The Biz-ness #2

31 03 2010

Entering the business……The big one.

You have a passion and love for what you’ll be doing, and strongly believe — based on educated study and investigation — that your product or service would fulfill a real need in the marketplace.

This is really what it is all about isn’t it?  If your product does fulfill a need or for that matter in our industry a desire or feeling than you might have something.   If not,  your going kaput!

The text book answer.   Unless you truly come up with something that is addressing an under served niche in the industry you cannot compete.   Let me pose this question.   Why in the hell would anyone buy a lugged frame for instance from somebody who has made 5 of them?  wait….let me answer that.   They do only if the promise of a low price over-rides there better instincts.

The good news though is that this industry does not quite follow the book.   People buy bicycles or for that matter many other things to elicit an emotional response.  If you can trigger that in someone it is possible to bypass all rational thought and get them to pony up their dollars and purchase from a relative newb.   Thank god for that or very few of us would have been able to get off the ground.   Let’s consider though a hypothetical situation.    You are the best marketer the world has ever seen.   After working for 10 years selling “green” yak pubic hair purses to Tibetans and setting sales records for your N.Y. advertising agency you decide that framebuilding was your true calling.   Even if you are that person you can’t just settle down smack dab between Richard Sachs, Peter Weigle, Zancanato etc and sell red and white lugged bikes and hope to have any chance of making it.     Big companies plan their next moves carefully.  Mickey D’s does not just plop a resturant on every caddy corner to BK and hope they can make it, neither should framebuilders.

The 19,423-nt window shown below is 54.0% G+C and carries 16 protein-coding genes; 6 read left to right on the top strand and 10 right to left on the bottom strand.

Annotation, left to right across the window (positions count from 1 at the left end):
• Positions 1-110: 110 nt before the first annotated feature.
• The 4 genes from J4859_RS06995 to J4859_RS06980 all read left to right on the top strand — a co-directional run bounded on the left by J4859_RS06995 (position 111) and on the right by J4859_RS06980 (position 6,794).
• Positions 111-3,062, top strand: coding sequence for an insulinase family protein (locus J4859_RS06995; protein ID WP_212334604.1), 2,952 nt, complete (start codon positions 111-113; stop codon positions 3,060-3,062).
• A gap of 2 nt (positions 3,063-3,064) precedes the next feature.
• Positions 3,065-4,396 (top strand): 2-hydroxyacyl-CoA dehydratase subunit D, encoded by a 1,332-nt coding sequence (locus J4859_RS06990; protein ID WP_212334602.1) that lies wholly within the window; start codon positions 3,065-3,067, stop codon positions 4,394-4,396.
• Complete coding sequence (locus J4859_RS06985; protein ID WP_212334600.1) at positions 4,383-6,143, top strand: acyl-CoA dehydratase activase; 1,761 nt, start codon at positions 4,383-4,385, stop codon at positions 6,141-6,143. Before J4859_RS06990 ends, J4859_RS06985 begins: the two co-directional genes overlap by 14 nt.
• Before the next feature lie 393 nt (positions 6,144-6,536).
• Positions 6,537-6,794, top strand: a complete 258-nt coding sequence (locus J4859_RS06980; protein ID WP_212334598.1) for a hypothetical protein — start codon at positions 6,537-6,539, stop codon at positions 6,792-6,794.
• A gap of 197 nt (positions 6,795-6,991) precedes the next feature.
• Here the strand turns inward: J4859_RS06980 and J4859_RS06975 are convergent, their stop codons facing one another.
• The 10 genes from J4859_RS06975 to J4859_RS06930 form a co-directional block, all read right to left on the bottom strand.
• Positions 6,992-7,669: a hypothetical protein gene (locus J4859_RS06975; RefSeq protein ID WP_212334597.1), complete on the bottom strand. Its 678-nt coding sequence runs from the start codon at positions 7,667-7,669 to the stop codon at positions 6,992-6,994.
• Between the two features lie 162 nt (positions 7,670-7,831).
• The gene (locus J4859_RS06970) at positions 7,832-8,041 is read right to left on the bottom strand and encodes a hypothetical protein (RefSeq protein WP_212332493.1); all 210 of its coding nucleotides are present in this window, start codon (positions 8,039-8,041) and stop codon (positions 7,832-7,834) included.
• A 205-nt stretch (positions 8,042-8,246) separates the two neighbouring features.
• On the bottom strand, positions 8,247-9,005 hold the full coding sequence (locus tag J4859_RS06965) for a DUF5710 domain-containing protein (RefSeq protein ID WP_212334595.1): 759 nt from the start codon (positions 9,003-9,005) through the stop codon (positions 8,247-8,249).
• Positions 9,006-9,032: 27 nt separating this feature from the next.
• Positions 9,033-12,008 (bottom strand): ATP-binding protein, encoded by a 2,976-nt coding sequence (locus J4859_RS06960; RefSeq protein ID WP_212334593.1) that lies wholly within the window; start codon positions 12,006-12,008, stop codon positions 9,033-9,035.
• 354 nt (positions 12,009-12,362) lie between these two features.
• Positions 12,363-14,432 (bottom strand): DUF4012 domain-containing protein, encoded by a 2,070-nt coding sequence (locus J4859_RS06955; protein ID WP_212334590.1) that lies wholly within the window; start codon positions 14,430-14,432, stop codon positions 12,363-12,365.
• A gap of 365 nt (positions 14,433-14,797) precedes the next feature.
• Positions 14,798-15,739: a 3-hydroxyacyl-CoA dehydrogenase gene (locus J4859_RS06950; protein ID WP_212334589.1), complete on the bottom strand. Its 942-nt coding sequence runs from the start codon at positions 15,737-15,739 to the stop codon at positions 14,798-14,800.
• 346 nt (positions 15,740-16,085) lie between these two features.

So to boil it down.   What will you be selling/producing that will serve a niche that is yet not saturated in our field?  When you do how are you going to trigger an emotional response to your product that will serve to drive the consumer to you and not the competition?




One response

1 04 2010
Carl S

I’d also add that one of the biggest challenges for new builders is figuring out “who” they are as a builder, identifying what it is they bring to the table and centering their marketing efforts around that quality.

It took me 10 years before I really understood what I was, what I had to offer and how the market viewed me. You would think it’s obvious but without an objective perspective it actually very hard to figure out. Lots of builders struggle their entire career because they think the know but they are wrong.

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